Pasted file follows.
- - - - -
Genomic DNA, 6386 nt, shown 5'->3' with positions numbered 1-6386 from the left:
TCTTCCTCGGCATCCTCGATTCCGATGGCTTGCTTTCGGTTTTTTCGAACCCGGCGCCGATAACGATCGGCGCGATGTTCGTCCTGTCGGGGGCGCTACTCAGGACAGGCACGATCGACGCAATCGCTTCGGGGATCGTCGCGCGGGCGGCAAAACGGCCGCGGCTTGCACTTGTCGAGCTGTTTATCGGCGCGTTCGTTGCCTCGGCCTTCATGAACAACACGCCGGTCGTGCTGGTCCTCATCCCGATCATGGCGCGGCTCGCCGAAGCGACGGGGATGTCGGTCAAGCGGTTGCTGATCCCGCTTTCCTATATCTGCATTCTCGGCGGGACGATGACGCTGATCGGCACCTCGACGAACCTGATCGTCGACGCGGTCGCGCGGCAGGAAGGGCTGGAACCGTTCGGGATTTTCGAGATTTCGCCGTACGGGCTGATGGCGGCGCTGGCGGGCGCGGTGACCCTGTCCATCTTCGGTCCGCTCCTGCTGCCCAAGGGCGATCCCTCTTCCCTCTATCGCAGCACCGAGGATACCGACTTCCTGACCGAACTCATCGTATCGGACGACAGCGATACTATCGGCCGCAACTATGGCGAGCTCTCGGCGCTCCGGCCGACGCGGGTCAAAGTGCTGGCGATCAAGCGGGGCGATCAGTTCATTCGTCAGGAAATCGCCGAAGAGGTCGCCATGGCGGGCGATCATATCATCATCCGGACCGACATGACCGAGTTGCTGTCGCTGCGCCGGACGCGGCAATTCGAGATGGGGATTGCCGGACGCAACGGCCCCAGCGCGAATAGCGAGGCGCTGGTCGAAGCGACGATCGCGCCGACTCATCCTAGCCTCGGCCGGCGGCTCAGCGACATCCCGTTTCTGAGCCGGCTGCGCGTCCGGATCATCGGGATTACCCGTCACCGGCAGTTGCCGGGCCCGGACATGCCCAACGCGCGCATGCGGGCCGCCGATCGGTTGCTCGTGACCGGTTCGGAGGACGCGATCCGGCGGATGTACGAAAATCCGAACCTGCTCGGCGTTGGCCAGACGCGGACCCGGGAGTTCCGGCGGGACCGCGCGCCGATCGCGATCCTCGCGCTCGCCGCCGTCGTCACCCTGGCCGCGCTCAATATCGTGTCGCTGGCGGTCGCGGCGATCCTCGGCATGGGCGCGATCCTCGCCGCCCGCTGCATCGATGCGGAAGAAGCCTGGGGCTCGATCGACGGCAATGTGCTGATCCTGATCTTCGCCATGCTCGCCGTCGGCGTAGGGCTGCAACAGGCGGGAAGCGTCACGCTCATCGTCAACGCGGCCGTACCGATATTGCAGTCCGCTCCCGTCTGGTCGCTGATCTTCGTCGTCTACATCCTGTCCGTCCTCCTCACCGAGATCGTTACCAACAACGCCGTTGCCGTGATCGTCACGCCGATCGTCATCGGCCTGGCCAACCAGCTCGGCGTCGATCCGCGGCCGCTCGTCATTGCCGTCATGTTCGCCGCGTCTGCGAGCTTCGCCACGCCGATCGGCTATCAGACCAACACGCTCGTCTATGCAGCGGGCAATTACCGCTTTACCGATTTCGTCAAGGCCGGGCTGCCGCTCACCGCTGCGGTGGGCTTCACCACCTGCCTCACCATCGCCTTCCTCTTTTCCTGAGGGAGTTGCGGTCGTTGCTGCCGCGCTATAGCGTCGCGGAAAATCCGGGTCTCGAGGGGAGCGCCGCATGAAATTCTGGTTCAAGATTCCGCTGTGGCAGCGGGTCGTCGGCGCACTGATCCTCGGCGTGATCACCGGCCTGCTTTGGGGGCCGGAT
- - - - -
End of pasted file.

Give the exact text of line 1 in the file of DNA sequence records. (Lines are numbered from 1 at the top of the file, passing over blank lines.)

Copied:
Genomic DNA, 6386 nt, shown 5'->3' with positions numbered 1-6386 from the left: